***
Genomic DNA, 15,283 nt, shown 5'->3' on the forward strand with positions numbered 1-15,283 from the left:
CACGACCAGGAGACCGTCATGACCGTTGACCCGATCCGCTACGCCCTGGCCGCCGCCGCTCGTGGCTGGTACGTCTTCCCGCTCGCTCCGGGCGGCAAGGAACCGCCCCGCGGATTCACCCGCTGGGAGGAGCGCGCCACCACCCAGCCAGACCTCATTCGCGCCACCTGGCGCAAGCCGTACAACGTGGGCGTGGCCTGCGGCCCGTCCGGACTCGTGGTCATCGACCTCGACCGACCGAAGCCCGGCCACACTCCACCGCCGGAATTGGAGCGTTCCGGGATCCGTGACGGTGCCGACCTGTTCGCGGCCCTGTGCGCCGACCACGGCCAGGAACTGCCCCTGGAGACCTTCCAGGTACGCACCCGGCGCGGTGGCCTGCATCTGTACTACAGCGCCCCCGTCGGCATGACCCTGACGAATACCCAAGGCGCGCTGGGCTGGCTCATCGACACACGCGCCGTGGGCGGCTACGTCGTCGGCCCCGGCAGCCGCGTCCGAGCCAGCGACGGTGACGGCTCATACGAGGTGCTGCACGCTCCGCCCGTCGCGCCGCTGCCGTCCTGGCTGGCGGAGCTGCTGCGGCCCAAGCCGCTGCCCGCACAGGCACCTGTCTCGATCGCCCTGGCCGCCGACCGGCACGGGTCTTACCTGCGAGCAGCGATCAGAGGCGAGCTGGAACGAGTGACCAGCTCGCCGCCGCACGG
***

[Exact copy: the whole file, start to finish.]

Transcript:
Genomic DNA, 15,283 nt, shown 5'->3' on the forward strand with positions numbered 1-15,283 from the left:
CACGACCAGGAGACCGTCATGACCGTTGACCCGATCCGCTACGCCCTGGCCGCCGCCGCTCGTGGCTGGTACGTCTTCCCGCTCGCTCCGGGCGGCAAGGAACCGCCCCGCGGATTCACCCGCTGGGAGGAGCGCGCCACCACCCAGCCAGACCTCATTCGCGCCACCTGGCGCAAGCCGTACAACGTGGGCGTGGCCTGCGGCCCGTCCGGACTCGTGGTCATCGACCTCGACCGACCGAAGCCCGGCCACACTCCACCGCCGGAATTGGAGCGTTCCGGGATCCGTGACGGTGCCGACCTGTTCGCGGCCCTGTGCGCCGACCACGGCCAGGAACTGCCCCTGGAGACCTTCCAGGTACGCACCCGGCGCGGTGGCCTGCATCTGTACTACAGCGCCCCCGTCGGCATGACCCTGACGAATACCCAAGGCGCGCTGGGCTGGCTCATCGACACACGCGCCGTGGGCGGCTACGTCGTCGGCCCCGGCAGCCGCGTCCGAGCCAGCGACGGTGACGGCTCATACGAGGTGCTGCACGCTCCGCCCGTCGCGCCGCTGCCGTCCTGGCTGGCGGAGCTGCTGCGGCCCAAGCCGCTGCCCGCACAGGCACCTGTCTCGATCGCCCTGGCCGCCGACCGGCACGGGTCTTACCTGCGAGCAGCGATCAGAGGCGAGCTGGAACGAGTGACCAGCTCGCCGCCGCACGG